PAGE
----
Farid Lekjaa, Agadir Horticultural Complex: 

Morocco offers plenty of potential for foreign suppliers and investors

Morocco has a huge agricultural sector. And also, the horticultural sector is of serious importance, says Farid Lekjaa. He is director of the Agadir Horticultural Complex, part of the Hassan II Agronomic and Veterinary Institute in Agadir. “The agricultural sector, along with fisheries and forestry, accounts for more than 14 percent of Morocco's gross domestic product,” Lekjaa says. “In total, 270,000 hectares in our country are reserved for the cultivation of fruit and vegetables, the annual production amounts to 7 million tons. The so-called 'early season crops' are the most important pillar of this sector. Tomatoes, bell peppers, egg plants, zucchini and cucumbers are important crops in this regard.”

Morocco annually exports 580,000 tons of greenhouse products. Tomato is by far the most important: this product accounts for almost 60 percent of exports. “Morocco is the fourth largest exporter of tomatoes worldwide. More than 60 percent of the exported Moroccan tomatoes goes to the EU. The favorable climate and the short distance to Europe make us an ideal trading partner for the EU”, says Lekjaa.

Big steps to take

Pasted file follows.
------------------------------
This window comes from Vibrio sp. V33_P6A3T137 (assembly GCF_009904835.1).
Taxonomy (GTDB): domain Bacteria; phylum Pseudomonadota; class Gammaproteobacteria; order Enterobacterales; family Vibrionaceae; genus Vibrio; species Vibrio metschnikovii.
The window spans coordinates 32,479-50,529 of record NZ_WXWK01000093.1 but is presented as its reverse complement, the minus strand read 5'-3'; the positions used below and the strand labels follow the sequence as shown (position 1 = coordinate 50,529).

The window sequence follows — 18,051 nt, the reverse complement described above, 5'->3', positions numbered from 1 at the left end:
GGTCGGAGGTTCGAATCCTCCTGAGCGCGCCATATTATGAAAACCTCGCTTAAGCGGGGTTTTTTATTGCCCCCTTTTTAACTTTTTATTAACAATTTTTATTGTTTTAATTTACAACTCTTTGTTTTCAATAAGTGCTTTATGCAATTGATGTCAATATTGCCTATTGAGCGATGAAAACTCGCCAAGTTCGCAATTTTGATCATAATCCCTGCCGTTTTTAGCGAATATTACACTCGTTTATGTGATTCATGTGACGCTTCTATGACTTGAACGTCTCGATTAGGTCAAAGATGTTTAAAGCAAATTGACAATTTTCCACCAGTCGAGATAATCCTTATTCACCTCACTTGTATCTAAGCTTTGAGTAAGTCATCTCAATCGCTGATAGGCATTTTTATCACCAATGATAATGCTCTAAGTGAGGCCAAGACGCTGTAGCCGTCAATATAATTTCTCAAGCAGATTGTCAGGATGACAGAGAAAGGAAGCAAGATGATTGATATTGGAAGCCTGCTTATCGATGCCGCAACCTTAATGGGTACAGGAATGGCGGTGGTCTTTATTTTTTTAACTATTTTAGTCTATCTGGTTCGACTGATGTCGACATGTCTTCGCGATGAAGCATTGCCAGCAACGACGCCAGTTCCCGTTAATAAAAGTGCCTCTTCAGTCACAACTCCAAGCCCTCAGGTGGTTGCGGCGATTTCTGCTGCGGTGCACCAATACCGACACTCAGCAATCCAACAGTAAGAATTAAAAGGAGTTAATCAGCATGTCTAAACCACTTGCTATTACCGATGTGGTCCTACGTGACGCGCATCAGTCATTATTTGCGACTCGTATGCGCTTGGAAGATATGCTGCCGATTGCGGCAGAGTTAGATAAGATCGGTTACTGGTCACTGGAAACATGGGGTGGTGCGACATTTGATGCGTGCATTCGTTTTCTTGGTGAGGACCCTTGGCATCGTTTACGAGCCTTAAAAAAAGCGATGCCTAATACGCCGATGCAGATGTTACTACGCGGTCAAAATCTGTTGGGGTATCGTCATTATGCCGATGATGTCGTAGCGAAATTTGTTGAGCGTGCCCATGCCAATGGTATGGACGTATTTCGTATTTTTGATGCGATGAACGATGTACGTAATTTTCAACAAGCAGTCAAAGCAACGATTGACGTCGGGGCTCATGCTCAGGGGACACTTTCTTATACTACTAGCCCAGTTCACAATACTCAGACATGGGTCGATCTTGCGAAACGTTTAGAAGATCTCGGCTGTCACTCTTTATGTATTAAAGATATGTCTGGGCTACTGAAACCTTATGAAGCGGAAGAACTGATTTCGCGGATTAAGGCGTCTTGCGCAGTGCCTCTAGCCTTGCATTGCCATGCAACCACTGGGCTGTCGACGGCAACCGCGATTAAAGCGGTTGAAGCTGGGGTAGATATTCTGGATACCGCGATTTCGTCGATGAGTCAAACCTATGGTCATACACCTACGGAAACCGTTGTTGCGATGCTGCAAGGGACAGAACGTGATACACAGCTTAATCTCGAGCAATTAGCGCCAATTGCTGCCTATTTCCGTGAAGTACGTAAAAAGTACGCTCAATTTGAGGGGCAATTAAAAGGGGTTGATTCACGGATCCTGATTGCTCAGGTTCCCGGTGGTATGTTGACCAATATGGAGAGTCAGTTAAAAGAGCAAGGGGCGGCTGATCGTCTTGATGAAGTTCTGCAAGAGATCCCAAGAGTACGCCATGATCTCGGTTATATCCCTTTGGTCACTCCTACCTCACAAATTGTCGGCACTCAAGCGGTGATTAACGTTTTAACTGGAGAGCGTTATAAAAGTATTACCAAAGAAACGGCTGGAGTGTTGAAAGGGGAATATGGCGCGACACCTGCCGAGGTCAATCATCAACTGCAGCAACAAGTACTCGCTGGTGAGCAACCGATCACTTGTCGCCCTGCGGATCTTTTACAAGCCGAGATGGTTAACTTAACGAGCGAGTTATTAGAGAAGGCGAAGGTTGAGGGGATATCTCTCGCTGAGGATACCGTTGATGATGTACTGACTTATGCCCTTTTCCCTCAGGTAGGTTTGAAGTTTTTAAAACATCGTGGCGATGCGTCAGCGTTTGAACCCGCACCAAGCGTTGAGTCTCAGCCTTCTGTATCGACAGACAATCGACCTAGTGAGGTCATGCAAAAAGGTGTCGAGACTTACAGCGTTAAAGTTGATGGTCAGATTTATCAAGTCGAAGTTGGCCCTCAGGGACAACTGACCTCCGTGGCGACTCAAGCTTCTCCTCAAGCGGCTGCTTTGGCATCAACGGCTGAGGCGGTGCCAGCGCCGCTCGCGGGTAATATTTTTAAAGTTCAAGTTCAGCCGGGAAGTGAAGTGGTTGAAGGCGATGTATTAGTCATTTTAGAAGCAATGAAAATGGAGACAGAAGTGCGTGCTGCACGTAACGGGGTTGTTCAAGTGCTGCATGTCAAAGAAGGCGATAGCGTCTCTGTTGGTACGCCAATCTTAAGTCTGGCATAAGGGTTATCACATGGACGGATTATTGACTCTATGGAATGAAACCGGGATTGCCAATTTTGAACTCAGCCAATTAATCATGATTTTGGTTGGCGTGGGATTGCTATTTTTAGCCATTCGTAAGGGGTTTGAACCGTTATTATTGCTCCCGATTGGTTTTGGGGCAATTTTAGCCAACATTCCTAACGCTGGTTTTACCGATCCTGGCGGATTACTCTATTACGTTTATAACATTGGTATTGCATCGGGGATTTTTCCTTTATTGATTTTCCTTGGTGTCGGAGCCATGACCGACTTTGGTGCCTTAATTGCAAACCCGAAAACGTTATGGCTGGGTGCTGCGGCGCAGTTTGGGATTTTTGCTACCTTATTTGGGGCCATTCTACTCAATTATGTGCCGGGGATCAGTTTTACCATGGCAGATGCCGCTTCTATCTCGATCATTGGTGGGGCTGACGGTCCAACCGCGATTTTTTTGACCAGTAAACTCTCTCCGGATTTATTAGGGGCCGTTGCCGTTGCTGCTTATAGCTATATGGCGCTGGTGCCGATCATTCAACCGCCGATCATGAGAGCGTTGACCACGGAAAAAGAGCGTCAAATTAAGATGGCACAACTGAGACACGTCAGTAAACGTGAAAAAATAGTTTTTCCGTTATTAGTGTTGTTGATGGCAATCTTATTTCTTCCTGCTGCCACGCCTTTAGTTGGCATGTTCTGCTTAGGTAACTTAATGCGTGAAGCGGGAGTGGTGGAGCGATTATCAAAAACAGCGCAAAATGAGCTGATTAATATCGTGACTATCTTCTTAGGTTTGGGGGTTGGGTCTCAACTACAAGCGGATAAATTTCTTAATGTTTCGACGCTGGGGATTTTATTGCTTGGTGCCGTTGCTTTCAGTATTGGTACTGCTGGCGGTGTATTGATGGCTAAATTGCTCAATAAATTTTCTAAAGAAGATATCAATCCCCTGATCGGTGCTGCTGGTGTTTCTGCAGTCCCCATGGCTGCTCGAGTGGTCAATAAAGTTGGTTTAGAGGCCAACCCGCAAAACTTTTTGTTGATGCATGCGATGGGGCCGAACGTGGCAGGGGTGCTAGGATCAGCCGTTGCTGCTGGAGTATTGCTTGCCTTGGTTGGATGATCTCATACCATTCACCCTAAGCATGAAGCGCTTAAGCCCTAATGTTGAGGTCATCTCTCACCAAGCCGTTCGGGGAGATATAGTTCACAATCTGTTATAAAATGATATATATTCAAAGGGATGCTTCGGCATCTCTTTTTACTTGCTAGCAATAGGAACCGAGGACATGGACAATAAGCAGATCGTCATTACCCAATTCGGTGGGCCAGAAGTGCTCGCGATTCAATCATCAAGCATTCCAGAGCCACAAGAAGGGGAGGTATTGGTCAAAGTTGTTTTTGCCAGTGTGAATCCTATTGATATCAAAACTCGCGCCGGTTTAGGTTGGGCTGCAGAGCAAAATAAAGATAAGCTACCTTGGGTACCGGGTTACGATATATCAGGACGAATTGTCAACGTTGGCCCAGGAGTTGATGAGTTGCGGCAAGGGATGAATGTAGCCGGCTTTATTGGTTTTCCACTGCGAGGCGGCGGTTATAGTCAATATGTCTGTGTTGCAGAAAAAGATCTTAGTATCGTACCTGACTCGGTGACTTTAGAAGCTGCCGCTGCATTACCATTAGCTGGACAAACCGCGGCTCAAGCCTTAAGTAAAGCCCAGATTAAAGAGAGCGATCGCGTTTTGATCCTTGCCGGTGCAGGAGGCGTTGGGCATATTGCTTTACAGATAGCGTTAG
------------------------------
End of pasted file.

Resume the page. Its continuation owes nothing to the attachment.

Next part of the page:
According to Lekjaa, the aforementioned 'early season crops' are mainly produced in plastic greenhouses. Here - depending on the strategy and the level of knowledge of the grower - cultivation is done in or out of the ground. “The use of climate computers, sensors, screens, and other modern technologies is limited. There are therefore still significant steps to be taken. Also in terms of improving water availability, increasing production and making cultivation more sustainable. The use of water, fertilizers, energy, and crop protection products can and must be reduced significantly.”


According to Lekjaa, there is already close cooperation with Dutch parties to make this move. “As Agadir Horticultural Complex, we will soon open the Moroccan-Dutch Horticultural Center of Excellence. This center, in which various Dutch parties are involved, focuses on scientific research in combination with technological innovation. This with the aim of raising Moroccan horticulture to a higher level and meeting today's challenges.”

Government subsidies
The Moroccan government also wants to stimulate production levels, quality, and innovation within the horticultural sector. For this, among other things, subsidies are available, says Lekjaa. “This can also be very interesting for technical suppliers and investors,” he emphasizes. “We really need knowledge and techniques in Morocco that will help us achieve the stated goals. In addition, as mentioned, a sustainability move must be made. Foreign suppliers and investors can also play a role in this.”

In addition to the great need for knowledge and modern technology, Morocco is also interesting for foreign suppliers and investors for other reasons, according to Lekjaa. “Labour costs are relatively low, there is a strategic location between Europe and Africa, the population is young and relatively well-educated and Morocco is a politically stable country. In short: Morocco offers plenty of potential.”